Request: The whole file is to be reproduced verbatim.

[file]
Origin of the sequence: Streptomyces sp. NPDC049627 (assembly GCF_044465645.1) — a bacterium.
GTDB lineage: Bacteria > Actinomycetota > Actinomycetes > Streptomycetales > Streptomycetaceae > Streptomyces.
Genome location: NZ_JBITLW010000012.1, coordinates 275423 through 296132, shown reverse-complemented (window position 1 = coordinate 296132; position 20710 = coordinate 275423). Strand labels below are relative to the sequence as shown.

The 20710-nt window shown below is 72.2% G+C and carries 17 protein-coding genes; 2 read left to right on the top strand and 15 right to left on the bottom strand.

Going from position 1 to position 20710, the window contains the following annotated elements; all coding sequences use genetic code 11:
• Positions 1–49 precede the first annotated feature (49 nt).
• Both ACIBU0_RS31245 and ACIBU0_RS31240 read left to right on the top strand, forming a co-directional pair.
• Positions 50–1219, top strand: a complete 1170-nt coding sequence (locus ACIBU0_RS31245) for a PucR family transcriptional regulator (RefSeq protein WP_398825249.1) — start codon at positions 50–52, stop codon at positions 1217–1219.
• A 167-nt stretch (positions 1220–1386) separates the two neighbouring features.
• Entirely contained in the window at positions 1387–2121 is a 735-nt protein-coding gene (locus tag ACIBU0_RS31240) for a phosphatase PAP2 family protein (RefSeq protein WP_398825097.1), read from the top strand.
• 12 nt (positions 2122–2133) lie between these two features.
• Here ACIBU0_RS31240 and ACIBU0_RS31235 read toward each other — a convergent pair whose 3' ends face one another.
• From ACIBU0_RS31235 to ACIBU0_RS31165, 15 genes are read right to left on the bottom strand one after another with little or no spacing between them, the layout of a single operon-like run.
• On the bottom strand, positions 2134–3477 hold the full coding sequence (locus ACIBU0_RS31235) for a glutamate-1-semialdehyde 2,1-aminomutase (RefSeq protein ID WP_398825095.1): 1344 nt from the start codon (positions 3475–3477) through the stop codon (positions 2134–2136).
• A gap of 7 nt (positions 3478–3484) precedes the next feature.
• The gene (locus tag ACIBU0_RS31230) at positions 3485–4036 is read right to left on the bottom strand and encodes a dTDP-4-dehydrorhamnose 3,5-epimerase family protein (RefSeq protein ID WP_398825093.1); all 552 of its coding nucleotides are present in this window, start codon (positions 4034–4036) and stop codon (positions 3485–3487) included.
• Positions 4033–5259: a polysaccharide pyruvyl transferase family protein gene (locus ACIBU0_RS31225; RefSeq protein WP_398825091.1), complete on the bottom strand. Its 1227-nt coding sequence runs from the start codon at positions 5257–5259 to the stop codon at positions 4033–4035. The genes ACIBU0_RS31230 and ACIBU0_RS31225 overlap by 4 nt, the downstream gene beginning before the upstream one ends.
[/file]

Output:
Origin of the sequence: Streptomyces sp. NPDC049627 (assembly GCF_044465645.1) — a bacterium.
GTDB lineage: Bacteria > Actinomycetota > Actinomycetes > Streptomycetales > Streptomycetaceae > Streptomyces.
Genome location: NZ_JBITLW010000012.1, coordinates 275423 through 296132, shown reverse-complemented (window position 1 = coordinate 296132; position 20710 = coordinate 275423). Strand labels below are relative to the sequence as shown.

The 20710-nt window shown below is 72.2% G+C and carries 17 protein-coding genes; 2 read left to right on the top strand and 15 right to left on the bottom strand.

Going from position 1 to position 20710, the window contains the following annotated elements; all coding sequences use genetic code 11:
• Positions 1–49 precede the first annotated feature (49 nt).
• Both ACIBU0_RS31245 and ACIBU0_RS31240 read left to right on the top strand, forming a co-directional pair.
• Positions 50–1219, top strand: a complete 1170-nt coding sequence (locus ACIBU0_RS31245) for a PucR family transcriptional regulator (RefSeq protein WP_398825249.1) — start codon at positions 50–52, stop codon at positions 1217–1219.
• A 167-nt stretch (positions 1220–1386) separates the two neighbouring features.
• Entirely contained in the window at positions 1387–2121 is a 735-nt protein-coding gene (locus tag ACIBU0_RS31240) for a phosphatase PAP2 family protein (RefSeq protein WP_398825097.1), read from the top strand.
• 12 nt (positions 2122–2133) lie between these two features.
• Here ACIBU0_RS31240 and ACIBU0_RS31235 read toward each other — a convergent pair whose 3' ends face one another.
• From ACIBU0_RS31235 to ACIBU0_RS31165, 15 genes are read right to left on the bottom strand one after another with little or no spacing between them, the layout of a single operon-like run.
• On the bottom strand, positions 2134–3477 hold the full coding sequence (locus ACIBU0_RS31235) for a glutamate-1-semialdehyde 2,1-aminomutase (RefSeq protein ID WP_398825095.1): 1344 nt from the start codon (positions 3475–3477) through the stop codon (positions 2134–2136).
• A gap of 7 nt (positions 3478–3484) precedes the next feature.
• The gene (locus tag ACIBU0_RS31230) at positions 3485–4036 is read right to left on the bottom strand and encodes a dTDP-4-dehydrorhamnose 3,5-epimerase family protein (RefSeq protein ID WP_398825093.1); all 552 of its coding nucleotides are present in this window, start codon (positions 4034–4036) and stop codon (positions 3485–3487) included.
• Positions 4033–5259: a polysaccharide pyruvyl transferase family protein gene (locus ACIBU0_RS31225; RefSeq protein WP_398825091.1), complete on the bottom strand. Its 1227-nt coding sequence runs from the start codon at positions 5257–5259 to the stop codon at positions 4033–4035. The genes ACIBU0_RS31230 and ACIBU0_RS31225 overlap by 4 nt, the downstream gene beginning before the upstream one ends.